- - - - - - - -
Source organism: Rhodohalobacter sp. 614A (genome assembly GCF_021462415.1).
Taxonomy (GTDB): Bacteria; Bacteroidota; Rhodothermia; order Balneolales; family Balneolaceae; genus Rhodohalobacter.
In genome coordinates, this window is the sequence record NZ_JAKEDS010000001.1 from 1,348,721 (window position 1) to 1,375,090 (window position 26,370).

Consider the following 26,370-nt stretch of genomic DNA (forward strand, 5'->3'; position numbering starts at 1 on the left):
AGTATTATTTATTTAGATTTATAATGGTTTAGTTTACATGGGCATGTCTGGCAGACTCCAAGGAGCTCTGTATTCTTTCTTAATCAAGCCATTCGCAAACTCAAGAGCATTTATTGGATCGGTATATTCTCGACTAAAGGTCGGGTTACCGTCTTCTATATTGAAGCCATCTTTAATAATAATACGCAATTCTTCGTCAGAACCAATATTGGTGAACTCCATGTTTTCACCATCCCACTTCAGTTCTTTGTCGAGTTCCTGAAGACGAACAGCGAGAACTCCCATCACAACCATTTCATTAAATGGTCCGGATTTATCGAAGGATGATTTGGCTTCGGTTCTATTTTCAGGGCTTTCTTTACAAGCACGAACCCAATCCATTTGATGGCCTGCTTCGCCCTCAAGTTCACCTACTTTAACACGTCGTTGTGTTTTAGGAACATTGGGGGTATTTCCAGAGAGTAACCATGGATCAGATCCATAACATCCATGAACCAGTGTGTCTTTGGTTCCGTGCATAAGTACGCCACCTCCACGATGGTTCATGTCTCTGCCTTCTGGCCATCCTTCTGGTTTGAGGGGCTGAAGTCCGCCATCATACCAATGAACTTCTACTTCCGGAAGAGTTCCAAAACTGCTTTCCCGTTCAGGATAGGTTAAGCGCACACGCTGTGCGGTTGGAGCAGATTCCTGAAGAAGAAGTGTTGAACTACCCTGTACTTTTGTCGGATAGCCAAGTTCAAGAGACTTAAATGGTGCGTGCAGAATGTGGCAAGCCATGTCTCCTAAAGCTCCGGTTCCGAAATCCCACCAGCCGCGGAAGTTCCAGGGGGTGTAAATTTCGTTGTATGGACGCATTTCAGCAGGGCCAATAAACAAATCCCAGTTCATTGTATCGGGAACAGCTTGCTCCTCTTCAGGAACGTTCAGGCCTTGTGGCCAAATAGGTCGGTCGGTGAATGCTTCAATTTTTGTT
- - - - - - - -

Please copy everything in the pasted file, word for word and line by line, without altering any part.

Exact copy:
Source organism: Rhodohalobacter sp. 614A (genome assembly GCF_021462415.1).
Taxonomy (GTDB): Bacteria; Bacteroidota; Rhodothermia; order Balneolales; family Balneolaceae; genus Rhodohalobacter.
In genome coordinates, this window is the sequence record NZ_JAKEDS010000001.1 from 1,348,721 (window position 1) to 1,375,090 (window position 26,370).

Consider the following 26,370-nt stretch of genomic DNA (forward strand, 5'->3'; position numbering starts at 1 on the left):
AGTATTATTTATTTAGATTTATAATGGTTTAGTTTACATGGGCATGTCTGGCAGACTCCAAGGAGCTCTGTATTCTTTCTTAATCAAGCCATTCGCAAACTCAAGAGCATTTATTGGATCGGTATATTCTCGACTAAAGGTCGGGTTACCGTCTTCTATATTGAAGCCATCTTTAATAATAATACGCAATTCTTCGTCAGAACCAATATTGGTGAACTCCATGTTTTCACCATCCCACTTCAGTTCTTTGTCGAGTTCCTGAAGACGAACAGCGAGAACTCCCATCACAACCATTTCATTAAATGGTCCGGATTTATCGAAGGATGATTTGGCTTCGGTTCTATTTTCAGGGCTTTCTTTACAAGCACGAACCCAATCCATTTGATGGCCTGCTTCGCCCTCAAGTTCACCTACTTTAACACGTCGTTGTGTTTTAGGAACATTGGGGGTATTTCCAGAGAGTAACCATGGATCAGATCCATAACATCCATGAACCAGTGTGTCTTTGGTTCCGTGCATAAGTACGCCACCTCCACGATGGTTCATGTCTCTGCCTTCTGGCCATCCTTCTGGTTTGAGGGGCTGAAGTCCGCCATCATACCAATGAACTTCTACTTCCGGAAGAGTTCCAAAACTGCTTTCCCGTTCAGGATAGGTTAAGCGCACACGCTGTGCGGTTGGAGCAGATTCCTGAAGAAGAAGTGTTGAACTACCCTGTACTTTTGTCGGATAGCCAAGTTCAAGAGACTTAAATGGTGCGTGCAGAATGTGGCAAGCCATGTCTCCTAAAGCTCCGGTTCCGAAATCCCACCAGCCGCGGAAGTTCCAGGGGGTGTAAATTTCGTTGTATGGACGCATTTCAGCAGGGCCAATAAACAAATCCCAGTTCATTGTATCGGGAACAGCTTGCTCCTCTTCAGGAACGTTCAGGCCTTGTGGCCAAATAGGTCGGTCGGTGAATGCTTCAATTTTTGTT